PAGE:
Campaign automation takes into account diverse customer behaviours across different channels, and supports a broad range of campaign types like ad hoc, recurring, event-triggered and lifecycle campaigns. This means that campaign automation can, for example, reflect whether someone’s lifecycle stage has changed, e.g. from being an active customer to being an inactive customer.
5. Non-transactional vs. transactional data
Transactional data provides information on what products were purchased, the average order value, plus how often and when someone buys. Using this information offers great potential for personalisation. However, marketing automation typically doesn’t factor in deep or diverse transactional data.
Campaign automation, however, makes use of this data and supports tactics such as next best offer or next best time calculations on an individual basis. Additionally, campaign automation also reflects the previous channel, contact and response history. In practice, this means that future communications can be optimised based on which communications someone has already received and their past response. For example, individuals can be excluded from certain future communications to avoid over-communication (i.e. frequency capping). Doing this allows for the monitoring of interactions across several channels in a temporal context, such as whether someone has opened an email newsletter, clicked on a social ad, and then used a voucher code delivered via direct mail. This facilitates customer journey analyses.
6. B2B vs. B2C context
Marketing automation is often associated with B2B lead nurturing and/or sales funnel activities. In practice, this means that marketing automation workflows are mostly used to score the quality of incoming leads and further qualify them into marketing or sales qualified leads, often for smaller volumes of customers.
Campaign automation is mostly used in a B2C context, but it can be used in a B2B context as well. Overall, it deals with higher volumes of customer data and potentially very high volumes of associated transactional data. It aims to foster customer-centricity and customer retention by providing personalised and engaging customer communications.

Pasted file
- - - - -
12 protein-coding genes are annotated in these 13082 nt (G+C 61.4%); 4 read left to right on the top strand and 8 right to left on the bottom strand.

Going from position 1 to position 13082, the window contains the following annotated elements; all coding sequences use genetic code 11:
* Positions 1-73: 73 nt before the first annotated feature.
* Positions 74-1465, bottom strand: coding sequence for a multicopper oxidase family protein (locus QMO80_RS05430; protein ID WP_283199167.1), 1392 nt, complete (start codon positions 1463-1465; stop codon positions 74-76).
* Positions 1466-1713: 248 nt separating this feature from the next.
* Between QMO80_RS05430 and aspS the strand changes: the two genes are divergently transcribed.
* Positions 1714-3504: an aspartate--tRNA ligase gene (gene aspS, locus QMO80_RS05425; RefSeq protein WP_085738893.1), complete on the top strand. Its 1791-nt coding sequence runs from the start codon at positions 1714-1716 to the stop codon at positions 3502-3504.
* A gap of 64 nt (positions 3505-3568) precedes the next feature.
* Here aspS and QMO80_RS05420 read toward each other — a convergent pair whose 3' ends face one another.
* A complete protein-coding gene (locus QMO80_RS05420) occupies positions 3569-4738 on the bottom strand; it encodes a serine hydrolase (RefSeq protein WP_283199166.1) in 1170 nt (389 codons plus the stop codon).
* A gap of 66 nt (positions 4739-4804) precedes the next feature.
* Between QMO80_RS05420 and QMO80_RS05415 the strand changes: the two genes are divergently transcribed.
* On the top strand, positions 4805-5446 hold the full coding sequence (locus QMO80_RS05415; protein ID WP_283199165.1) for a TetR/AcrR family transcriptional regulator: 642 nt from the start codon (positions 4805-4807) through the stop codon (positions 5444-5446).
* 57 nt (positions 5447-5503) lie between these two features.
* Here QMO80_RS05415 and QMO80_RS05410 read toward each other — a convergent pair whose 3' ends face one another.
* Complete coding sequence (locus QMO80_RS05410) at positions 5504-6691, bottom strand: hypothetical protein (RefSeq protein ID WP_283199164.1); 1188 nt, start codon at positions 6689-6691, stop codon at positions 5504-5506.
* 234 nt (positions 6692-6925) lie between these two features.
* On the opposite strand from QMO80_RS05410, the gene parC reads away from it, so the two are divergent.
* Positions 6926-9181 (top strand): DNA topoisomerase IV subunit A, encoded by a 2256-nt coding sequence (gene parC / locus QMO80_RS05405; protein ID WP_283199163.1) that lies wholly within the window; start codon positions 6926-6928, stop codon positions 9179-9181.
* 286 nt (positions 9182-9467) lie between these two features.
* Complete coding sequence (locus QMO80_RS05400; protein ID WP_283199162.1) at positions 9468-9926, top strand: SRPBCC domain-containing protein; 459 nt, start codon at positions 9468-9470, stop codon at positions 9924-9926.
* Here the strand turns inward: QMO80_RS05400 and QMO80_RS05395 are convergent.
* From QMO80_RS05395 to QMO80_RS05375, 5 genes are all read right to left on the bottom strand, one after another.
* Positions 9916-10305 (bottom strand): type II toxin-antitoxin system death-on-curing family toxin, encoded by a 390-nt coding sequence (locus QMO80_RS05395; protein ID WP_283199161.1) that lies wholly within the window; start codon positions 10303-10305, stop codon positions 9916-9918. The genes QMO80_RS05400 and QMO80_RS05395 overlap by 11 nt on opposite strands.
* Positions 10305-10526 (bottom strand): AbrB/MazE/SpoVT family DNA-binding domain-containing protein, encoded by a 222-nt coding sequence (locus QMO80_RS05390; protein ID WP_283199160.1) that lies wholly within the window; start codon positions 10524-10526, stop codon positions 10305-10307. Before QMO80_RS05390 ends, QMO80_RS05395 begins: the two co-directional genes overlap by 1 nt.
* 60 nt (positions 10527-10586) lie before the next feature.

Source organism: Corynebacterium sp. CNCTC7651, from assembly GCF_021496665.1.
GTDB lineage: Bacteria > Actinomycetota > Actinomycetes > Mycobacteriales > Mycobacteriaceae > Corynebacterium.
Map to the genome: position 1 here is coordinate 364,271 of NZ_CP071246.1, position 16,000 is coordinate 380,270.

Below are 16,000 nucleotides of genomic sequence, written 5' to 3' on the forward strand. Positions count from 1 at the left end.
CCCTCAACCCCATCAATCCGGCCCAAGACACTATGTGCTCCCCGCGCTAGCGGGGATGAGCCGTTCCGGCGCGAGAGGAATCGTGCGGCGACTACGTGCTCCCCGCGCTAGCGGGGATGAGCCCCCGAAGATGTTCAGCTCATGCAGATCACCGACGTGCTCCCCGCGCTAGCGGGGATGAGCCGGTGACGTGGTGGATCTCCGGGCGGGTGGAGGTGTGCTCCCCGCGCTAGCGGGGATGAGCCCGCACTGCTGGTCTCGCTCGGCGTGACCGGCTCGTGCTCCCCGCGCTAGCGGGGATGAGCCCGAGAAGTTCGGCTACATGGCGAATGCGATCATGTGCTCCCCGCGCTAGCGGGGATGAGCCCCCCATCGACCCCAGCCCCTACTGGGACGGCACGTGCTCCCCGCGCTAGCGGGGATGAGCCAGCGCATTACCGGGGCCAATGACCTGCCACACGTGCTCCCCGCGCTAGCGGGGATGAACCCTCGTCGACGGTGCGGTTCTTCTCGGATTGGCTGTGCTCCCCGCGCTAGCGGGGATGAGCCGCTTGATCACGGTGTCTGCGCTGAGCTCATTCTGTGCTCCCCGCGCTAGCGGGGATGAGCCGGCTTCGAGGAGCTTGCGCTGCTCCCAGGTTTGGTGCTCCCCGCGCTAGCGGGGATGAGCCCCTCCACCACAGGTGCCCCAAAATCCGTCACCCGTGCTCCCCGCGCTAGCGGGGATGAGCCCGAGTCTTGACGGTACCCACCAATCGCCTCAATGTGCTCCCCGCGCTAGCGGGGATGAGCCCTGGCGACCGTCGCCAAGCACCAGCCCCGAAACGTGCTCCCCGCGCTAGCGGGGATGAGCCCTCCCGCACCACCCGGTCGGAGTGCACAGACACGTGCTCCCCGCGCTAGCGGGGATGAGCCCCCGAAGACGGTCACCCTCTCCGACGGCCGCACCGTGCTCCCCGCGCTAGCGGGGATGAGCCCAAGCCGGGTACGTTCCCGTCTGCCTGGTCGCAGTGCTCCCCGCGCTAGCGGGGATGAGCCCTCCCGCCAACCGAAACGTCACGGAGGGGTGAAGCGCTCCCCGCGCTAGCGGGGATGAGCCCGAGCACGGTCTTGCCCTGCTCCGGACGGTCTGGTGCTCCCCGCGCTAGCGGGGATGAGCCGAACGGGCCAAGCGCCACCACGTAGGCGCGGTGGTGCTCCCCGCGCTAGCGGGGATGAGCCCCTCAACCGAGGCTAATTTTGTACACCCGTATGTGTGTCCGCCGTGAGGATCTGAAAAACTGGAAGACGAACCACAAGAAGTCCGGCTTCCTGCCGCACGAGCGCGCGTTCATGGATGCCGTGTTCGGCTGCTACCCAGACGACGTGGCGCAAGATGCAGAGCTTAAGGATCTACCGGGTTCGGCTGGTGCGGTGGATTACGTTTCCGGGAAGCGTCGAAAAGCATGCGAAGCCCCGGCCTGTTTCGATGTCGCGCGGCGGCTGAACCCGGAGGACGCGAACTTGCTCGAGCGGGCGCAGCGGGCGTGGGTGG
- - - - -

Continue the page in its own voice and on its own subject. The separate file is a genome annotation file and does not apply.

7. Basic vs. complex scoring rules
To qualify leads, marketing automation systems often use basic scoring mechanisms. For example, one point is assigned for a website visit, three points for a whitepaper download, five points for a newsletter sign-up etc. Once a lead has passed a certain benchmark, it is considered relevant by the business.
In addition to these basic rules, campaign automation also uses predictive analytics scoring. This means that behavioural patterns can be analysed within a group of customers who have purchased a certain item in the past. These behavioural patterns are then identified within other customers, and based on how similar their behaviour is, a score is assigned to them (so-called lookalike profiling). The higher the score, the more similar the behaviour. This knowledge can then be used to influence those customers towards a desired outcome, such as purchasing a certain item.
8. Basic vs. complex personalisation rules
As a result of the differences outlined previously, marketing automation and campaign automation offer different levels of personalisation. Whereas marketing automation often follows rather basic personalisation rules – such as personalisation based on salutation and areas of interest – campaign automation uses more complex personalisation rules. These include highly personalised offers based on previous purchases – or even a next best offer based on a comparison across all customer purchases. Other rules may include an individual’s preferred contact channel, personalised send times, and personalised discounts, to name just a few examples.
Marketing automation’s more sophisticated cousin
To conclude, marketing automation can automate manual routine tasks and increase the efficiency of these activities by saving time.
However, campaign automation is more complex and refined in many ways – in other words, it could be considered marketing automation’s more sophisticated cousin. Overall, it allows for the intelligent automation of marketing activities, which not only increases its efficiency but also its effectiveness by enabling powerful targeting, personalised content, send times, and omnichannel activities.
The following table provides you with a quick overview of the differences outlined before: